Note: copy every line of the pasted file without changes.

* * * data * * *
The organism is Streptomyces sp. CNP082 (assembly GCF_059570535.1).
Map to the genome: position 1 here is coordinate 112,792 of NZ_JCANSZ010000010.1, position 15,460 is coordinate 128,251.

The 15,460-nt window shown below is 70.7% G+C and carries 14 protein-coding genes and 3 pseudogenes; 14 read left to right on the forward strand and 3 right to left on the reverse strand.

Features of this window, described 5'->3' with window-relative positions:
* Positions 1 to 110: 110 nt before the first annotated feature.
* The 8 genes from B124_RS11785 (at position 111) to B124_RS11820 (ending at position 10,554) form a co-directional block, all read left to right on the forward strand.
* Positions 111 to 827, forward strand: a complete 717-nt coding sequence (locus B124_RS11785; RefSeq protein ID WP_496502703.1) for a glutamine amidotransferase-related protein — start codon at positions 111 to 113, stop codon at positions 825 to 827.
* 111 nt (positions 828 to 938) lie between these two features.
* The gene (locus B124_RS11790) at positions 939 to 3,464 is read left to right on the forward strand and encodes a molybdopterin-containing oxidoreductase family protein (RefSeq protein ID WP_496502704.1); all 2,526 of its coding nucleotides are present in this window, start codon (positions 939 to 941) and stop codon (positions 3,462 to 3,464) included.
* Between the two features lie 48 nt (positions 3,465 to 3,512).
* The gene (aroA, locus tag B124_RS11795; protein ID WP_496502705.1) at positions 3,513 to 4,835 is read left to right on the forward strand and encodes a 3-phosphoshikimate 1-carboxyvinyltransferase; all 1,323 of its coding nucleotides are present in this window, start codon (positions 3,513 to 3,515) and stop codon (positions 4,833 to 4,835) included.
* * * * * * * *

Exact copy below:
The organism is Streptomyces sp. CNP082 (assembly GCF_059570535.1).
Map to the genome: position 1 here is coordinate 112,792 of NZ_JCANSZ010000010.1, position 15,460 is coordinate 128,251.

The 15,460-nt window shown below is 70.7% G+C and carries 14 protein-coding genes and 3 pseudogenes; 14 read left to right on the forward strand and 3 right to left on the reverse strand.

Features of this window, described 5'->3' with window-relative positions:
* Positions 1 to 110: 110 nt before the first annotated feature.
* The 8 genes from B124_RS11785 (at position 111) to B124_RS11820 (ending at position 10,554) form a co-directional block, all read left to right on the forward strand.
* Positions 111 to 827, forward strand: a complete 717-nt coding sequence (locus B124_RS11785; RefSeq protein ID WP_496502703.1) for a glutamine amidotransferase-related protein — start codon at positions 111 to 113, stop codon at positions 825 to 827.
* 111 nt (positions 828 to 938) lie between these two features.
* The gene (locus B124_RS11790) at positions 939 to 3,464 is read left to right on the forward strand and encodes a molybdopterin-containing oxidoreductase family protein (RefSeq protein ID WP_496502704.1); all 2,526 of its coding nucleotides are present in this window, start codon (positions 939 to 941) and stop codon (positions 3,462 to 3,464) included.
* Between the two features lie 48 nt (positions 3,465 to 3,512).
* The gene (aroA, locus tag B124_RS11795; protein ID WP_496502705.1) at positions 3,513 to 4,835 is read left to right on the forward strand and encodes a 3-phosphoshikimate 1-carboxyvinyltransferase; all 1,323 of its coding nucleotides are present in this window, start codon (positions 3,513 to 3,515) and stop codon (positions 4,833 to 4,835) included.